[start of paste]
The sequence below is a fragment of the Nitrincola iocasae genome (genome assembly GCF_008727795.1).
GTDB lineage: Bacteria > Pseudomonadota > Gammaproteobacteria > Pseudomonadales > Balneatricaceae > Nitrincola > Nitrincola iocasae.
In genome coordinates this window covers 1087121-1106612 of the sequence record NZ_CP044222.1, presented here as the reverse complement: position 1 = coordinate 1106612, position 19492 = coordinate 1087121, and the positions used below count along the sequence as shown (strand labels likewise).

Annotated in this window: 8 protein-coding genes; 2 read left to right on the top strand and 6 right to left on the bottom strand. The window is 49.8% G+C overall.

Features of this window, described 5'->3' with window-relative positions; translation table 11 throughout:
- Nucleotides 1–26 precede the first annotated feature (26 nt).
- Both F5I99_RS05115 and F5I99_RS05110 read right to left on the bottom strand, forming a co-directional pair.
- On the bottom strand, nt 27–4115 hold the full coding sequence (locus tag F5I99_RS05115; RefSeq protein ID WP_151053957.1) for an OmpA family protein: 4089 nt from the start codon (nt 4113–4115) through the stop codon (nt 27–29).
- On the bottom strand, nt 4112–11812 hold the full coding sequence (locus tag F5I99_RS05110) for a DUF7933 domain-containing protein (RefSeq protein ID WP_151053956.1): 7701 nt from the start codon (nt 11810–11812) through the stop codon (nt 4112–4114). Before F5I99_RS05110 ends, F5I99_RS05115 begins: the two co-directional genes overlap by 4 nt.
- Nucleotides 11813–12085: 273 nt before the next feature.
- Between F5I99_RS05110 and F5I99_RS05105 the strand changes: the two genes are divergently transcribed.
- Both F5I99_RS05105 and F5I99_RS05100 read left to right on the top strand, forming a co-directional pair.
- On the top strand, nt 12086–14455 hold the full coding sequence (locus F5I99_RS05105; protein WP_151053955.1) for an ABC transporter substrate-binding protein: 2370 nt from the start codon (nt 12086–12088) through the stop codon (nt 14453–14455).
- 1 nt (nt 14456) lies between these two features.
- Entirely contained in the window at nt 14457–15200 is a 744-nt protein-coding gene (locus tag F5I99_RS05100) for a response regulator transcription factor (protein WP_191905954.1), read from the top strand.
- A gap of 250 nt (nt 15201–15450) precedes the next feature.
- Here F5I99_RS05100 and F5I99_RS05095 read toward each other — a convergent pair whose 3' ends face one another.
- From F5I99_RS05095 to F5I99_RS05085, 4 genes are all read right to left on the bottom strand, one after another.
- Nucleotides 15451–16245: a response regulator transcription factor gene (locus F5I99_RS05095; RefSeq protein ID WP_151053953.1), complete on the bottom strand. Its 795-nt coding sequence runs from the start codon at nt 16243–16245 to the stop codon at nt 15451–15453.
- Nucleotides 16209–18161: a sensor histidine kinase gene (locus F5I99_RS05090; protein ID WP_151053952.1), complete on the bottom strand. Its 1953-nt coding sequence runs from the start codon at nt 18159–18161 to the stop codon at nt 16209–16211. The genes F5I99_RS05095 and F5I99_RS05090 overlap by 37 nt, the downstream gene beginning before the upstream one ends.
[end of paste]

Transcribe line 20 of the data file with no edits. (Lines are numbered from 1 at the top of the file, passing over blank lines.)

- Nucleotides 16209–18161: a sensor histidine kinase gene (locus F5I99_RS05090; protein ID WP_151053952.1), complete on the bottom strand. Its 1953-nt coding sequence runs from the start codon at nt 18159–18161 to the stop codon at nt 16209–16211. The genes F5I99_RS05095 and F5I99_RS05090 overlap by 37 nt, the downstream gene beginning before the upstream one ends.